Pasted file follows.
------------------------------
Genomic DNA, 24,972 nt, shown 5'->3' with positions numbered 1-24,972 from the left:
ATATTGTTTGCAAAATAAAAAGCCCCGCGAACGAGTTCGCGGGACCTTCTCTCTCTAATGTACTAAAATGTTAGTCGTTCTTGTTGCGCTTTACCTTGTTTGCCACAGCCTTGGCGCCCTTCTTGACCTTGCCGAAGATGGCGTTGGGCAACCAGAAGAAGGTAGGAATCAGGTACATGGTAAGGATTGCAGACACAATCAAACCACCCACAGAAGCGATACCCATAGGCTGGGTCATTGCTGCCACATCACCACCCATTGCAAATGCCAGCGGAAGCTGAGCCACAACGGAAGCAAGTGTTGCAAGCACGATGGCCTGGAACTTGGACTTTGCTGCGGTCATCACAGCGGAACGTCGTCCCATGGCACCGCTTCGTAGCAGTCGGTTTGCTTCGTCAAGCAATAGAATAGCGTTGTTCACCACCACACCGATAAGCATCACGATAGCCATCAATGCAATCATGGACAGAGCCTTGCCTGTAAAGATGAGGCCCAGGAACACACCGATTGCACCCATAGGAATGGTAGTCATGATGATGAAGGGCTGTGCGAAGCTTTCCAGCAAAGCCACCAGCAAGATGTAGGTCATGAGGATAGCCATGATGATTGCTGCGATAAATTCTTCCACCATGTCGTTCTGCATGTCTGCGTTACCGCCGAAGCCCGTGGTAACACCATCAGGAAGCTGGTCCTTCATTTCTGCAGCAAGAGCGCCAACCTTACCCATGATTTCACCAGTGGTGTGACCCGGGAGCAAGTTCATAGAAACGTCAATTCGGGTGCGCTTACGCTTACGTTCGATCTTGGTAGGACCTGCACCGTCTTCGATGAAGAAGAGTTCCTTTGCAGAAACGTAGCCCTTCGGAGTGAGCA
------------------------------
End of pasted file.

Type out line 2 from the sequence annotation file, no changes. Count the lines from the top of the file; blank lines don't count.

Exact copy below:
ATATTGTTTGCAAAATAAAAAGCCCCGCGAACGAGTTCGCGGGACCTTCTCTCTCTAATGTACTAAAATGTTAGTCGTTCTTGTTGCGCTTTACCTTGTTTGCCACAGCCTTGGCGCCCTTCTTGACCTTGCCGAAGATGGCGTTGGGCAACCAGAAGAAGGTAGGAATCAGGTACATGGTAAGGATTGCAGACACAATCAAACCACCCACAGAAGCGATACCCATAGGCTGGGTCATTGCTGCCACATCACCACCCATTGCAAATGCCAGCGGAAGCTGAGCCACAACGGAAGCAAGTGTTGCAAGCACGATGGCCTGGAACTTGGACTTTGCTGCGGTCATCACAGCGGAACGTCGTCCCATGGCACCGCTTCGTAGCAGTCGGTTTGCTTCGTCAAGCAATAGAATAGCGTTGTTCACCACCACACCGATAAGCATCACGATAGCCATCAATGCAATCATGGACAGAGCCTTGCCTGTAAAGATGAGGCCCAGGAACACACCGATTGCACCCATAGGAATGGTAGTCATGATGATGAAGGGCTGTGCGAAGCTTTCCAGCAAAGCCACCAGCAAGATGTAGGTCATGAGGATAGCCATGATGATTGCTGCGATAAATTCTTCCACCATGTCGTTCTGCATGTCTGCGTTACCGCCGAAGCCCGTGGTAACACCATCAGGAAGCTGGTCCTTCATTTCTGCAGCAAGAGCGCCAACCTTACCCATGATTTCACCAGTGGTGTGACCCGGGAGCAAGTTCATAGAAACGTCAATTCGGGTGCGCTTACGCTTACGTTCGATCTTGGTAGGACCTGCACCGTCTTCGATGAAGAAGAGTTCCTTTGCAGAAACGTAGCCCTTCGGAGTGAGCA